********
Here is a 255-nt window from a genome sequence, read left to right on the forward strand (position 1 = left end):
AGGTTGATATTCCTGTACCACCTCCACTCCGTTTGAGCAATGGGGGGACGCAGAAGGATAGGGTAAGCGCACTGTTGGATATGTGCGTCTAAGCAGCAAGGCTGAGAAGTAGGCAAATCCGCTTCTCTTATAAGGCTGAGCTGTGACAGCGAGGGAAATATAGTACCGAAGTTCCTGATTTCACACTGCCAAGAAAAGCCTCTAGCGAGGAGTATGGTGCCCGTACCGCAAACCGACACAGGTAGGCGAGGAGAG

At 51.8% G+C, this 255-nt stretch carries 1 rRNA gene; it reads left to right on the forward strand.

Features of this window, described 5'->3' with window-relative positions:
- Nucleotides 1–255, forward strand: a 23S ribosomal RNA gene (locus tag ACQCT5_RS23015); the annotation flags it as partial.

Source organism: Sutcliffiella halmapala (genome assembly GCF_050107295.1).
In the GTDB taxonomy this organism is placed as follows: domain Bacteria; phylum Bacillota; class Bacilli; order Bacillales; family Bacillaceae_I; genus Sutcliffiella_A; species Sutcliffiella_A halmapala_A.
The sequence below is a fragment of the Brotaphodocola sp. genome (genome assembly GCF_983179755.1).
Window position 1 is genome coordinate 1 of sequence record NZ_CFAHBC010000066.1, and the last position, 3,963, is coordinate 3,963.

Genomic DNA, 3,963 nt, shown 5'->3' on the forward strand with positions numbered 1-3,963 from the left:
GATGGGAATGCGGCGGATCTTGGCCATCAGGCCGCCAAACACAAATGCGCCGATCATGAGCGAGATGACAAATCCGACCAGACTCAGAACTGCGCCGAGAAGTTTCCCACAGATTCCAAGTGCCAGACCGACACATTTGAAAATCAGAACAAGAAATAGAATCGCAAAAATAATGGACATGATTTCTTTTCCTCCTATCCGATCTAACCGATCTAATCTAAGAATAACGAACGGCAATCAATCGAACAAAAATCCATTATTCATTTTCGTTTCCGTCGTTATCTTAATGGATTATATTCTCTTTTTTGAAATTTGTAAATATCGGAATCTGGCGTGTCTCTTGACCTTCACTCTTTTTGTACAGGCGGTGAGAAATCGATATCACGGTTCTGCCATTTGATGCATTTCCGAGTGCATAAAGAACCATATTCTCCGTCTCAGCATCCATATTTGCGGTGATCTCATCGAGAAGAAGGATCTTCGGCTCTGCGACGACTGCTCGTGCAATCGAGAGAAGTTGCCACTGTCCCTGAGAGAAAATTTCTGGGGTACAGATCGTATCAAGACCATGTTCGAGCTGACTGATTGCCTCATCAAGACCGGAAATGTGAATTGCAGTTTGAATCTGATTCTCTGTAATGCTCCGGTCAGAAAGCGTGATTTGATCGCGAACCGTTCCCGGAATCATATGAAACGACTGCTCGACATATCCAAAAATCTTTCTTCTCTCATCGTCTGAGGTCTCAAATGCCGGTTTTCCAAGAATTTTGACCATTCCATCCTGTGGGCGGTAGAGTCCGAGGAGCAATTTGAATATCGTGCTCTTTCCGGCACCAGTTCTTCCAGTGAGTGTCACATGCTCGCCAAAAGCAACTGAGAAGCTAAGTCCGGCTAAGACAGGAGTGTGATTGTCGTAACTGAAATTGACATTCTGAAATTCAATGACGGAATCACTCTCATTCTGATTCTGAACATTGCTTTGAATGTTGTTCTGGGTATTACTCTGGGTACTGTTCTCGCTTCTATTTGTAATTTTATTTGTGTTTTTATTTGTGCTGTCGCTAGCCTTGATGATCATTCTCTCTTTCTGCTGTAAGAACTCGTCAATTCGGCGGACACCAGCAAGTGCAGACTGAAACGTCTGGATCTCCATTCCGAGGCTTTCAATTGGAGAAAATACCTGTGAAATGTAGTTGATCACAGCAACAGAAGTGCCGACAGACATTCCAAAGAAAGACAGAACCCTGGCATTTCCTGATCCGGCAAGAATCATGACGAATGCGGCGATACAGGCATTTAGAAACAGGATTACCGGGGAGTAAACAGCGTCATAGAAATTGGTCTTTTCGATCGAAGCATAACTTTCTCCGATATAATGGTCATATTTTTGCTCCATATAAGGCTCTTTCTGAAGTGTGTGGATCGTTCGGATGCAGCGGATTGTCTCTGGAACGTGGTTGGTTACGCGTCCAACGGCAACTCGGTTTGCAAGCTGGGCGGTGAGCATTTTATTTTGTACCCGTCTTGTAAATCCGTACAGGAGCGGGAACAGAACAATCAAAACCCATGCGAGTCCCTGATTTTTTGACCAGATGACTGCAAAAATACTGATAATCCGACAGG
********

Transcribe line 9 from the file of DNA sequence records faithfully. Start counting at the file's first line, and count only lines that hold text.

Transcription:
Window position 1 is genome coordinate 1 of sequence record NZ_CFAHBC010000066.1, and the last position, 3,963, is coordinate 3,963.